Recently, I casually mentioned in my e-newsletter that I was taking a writing course. One of my readers, JN, was absolutely shocked.
“YOU are taking a WRITING course?” she asked incredulously.
Her implication was that, for me – given that I have been a writer for three decades – taking a writing course is either frivolous or silly… a waste of time and money.
JN could not be more wrong. “School is never out for the professional,” I answered.
It’s my observation that folks who are really at the top of their field are constantly reading, studying, learning, and attending lectures in their specialty. Why? To raise their mastery and skill to an even higher level.
On the other hand, those who are at the bottom seem to feel they have learned everything they need to know at college, trade school, or on the job. And they exhibit little or no desire to spend more time learning any of it better.
This attitude seems lazy and counter-productive at best – and dangerous at worst.
Can you imagine going to a doctor who didn’t keep up with the latest medical research? Of course not. So why is the idea of a writer taking a writing class so surprising?
JN’s reaction reminds me of an American Society of Journalists and Authors (ASJA) weekend writing conference I attended many years ago. The person sitting next to me and I were both studying the curriculum in our conference brochures.
“This looks good,” I said, pointing to “A session on how to write book proposals.”
She sniffed haughtily. “I don’t need to go to THAT. I am ALREADY an author… and I have written a published book.”
At the time, I had written 30 published books. But I didn’t tell her that. I went to the session, and I learned a lot – enough to publish 45 more books (and counting).
Maybe JN thought that, seeing as I presumably know how to write, I would be better off taking a course in flower arranging or bookkeeping or PowerPoint. But, as busy adults, you and I have extremely limited time. We can take only so many courses. And you will get a far better return on your investment in education by taking courses in things you are already good at – your strengths – rather than areas where you are weak.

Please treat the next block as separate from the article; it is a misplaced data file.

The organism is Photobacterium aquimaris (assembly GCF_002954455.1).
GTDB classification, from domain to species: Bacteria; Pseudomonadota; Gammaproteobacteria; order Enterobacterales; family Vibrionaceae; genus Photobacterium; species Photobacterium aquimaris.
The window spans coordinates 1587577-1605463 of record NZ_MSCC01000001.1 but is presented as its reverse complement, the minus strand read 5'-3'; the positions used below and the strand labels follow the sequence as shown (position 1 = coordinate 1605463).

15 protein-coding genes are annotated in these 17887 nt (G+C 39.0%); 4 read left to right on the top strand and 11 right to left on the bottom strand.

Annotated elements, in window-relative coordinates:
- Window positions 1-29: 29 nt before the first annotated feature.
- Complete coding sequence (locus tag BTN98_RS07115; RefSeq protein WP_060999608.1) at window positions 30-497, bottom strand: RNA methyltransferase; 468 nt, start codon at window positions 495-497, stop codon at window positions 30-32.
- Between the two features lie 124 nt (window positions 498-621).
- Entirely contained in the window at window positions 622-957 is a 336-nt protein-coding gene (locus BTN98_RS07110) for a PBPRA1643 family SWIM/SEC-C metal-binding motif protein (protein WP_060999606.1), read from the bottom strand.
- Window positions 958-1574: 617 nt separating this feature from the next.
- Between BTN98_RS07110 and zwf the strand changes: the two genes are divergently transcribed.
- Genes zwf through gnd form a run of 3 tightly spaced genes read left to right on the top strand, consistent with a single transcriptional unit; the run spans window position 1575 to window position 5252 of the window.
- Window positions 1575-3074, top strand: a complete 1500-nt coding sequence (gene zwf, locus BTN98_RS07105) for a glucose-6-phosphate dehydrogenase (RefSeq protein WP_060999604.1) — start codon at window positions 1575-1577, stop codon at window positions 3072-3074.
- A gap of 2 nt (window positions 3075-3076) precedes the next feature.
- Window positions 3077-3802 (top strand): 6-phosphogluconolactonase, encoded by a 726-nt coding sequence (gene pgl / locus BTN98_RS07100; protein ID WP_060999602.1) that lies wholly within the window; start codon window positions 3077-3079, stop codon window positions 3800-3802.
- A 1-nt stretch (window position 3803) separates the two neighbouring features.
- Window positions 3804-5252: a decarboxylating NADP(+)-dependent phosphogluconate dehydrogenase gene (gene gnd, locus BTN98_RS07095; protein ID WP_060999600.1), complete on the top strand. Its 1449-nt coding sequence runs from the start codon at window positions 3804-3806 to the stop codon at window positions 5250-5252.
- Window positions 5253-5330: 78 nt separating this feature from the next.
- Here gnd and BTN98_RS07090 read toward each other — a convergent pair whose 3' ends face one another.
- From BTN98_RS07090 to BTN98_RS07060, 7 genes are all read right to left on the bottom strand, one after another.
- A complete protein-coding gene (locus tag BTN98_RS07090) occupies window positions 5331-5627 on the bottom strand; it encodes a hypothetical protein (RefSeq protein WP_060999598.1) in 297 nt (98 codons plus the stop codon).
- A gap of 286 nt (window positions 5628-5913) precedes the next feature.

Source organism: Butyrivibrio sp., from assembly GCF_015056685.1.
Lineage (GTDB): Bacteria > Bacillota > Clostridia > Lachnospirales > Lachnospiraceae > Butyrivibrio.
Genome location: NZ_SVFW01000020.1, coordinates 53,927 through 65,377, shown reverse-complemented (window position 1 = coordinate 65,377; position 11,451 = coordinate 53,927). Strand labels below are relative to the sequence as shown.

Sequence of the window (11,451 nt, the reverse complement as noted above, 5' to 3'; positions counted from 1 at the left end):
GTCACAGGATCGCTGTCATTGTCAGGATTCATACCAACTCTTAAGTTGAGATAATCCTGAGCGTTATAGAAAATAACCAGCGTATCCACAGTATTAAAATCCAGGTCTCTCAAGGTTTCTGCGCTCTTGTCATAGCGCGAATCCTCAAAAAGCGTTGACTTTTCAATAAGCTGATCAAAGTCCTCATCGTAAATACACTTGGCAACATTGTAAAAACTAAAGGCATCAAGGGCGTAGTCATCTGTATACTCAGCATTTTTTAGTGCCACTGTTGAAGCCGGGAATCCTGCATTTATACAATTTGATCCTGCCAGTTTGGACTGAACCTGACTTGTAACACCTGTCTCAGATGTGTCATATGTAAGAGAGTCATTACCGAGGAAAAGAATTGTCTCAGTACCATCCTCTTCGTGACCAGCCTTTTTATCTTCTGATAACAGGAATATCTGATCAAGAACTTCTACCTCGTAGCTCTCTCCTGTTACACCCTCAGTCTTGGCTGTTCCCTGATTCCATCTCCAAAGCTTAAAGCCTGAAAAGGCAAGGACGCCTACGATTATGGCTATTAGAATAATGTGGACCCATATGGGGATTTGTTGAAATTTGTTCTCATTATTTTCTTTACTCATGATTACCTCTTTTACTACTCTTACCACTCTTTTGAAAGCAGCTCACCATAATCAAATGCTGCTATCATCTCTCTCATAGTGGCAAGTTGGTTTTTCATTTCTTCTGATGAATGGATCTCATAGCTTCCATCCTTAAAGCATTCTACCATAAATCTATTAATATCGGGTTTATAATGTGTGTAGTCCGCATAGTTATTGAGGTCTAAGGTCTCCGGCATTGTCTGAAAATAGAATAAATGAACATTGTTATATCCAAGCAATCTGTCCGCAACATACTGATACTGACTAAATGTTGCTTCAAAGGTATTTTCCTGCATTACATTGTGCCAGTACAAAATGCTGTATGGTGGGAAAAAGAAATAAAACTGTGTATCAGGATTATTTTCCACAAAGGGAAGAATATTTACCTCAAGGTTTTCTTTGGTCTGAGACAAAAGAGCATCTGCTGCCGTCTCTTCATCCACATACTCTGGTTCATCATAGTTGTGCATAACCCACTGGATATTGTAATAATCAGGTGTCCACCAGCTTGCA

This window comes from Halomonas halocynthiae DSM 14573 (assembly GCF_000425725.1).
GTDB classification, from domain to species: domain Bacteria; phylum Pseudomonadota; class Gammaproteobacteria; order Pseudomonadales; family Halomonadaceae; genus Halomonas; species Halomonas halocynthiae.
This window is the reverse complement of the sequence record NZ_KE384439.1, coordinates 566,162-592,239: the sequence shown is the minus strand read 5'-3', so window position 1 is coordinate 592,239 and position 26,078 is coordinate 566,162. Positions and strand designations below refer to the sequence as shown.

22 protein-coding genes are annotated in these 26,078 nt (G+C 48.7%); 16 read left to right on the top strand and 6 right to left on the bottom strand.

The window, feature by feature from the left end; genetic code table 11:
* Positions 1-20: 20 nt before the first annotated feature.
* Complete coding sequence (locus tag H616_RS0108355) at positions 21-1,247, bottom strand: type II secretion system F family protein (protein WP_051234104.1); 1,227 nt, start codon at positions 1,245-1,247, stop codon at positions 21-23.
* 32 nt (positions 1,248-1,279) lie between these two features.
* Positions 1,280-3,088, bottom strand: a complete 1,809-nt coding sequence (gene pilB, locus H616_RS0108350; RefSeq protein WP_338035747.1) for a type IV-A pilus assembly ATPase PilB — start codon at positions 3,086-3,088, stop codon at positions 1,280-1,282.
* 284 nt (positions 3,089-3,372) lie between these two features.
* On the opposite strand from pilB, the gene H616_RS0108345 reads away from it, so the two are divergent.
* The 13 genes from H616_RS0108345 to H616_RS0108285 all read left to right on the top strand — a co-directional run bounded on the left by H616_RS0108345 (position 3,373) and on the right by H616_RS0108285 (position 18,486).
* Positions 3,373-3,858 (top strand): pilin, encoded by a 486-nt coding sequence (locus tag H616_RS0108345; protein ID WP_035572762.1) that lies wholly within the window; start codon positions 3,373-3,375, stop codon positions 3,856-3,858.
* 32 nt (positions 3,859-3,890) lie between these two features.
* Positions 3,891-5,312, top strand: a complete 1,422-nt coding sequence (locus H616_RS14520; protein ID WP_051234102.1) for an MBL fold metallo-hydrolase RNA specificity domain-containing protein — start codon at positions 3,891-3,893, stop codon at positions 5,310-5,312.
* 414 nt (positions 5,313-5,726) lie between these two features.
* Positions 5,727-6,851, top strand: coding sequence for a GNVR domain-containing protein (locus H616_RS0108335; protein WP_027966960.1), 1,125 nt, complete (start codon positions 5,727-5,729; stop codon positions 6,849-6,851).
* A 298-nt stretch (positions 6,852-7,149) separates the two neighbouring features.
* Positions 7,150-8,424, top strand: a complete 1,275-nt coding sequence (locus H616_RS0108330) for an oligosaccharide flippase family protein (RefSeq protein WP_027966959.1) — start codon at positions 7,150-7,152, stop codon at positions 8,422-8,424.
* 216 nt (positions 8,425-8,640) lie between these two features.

Your strengths are what make you successful. The other stuff doesn’t much matter.
In his book Strength Finders, Tom Rath writes: “People have several times more potential for growth when they invest energy in developing their strengths instead of correcting their deficiencies.” Yet, notes Rath, 77 percent of parents think that a student’s worst subjects, those they get the lowest grades in, deserve more time and attention than the subjects they are best at.
Think about it this way…
In a horse race, the winning horse can earn tens of thousands of dollars more than the horse that “places” (comes in second) or “shows” (comes in third). Yet often, especially in major races, the first-place horse beats the second-place horse by only a fraction of a second. Therefore, if the horse and jockey make a massive effort to improve in speed and beat their previous time by only a second or two, they can win instead of place or show – and make the owner and the jockey a lot richer.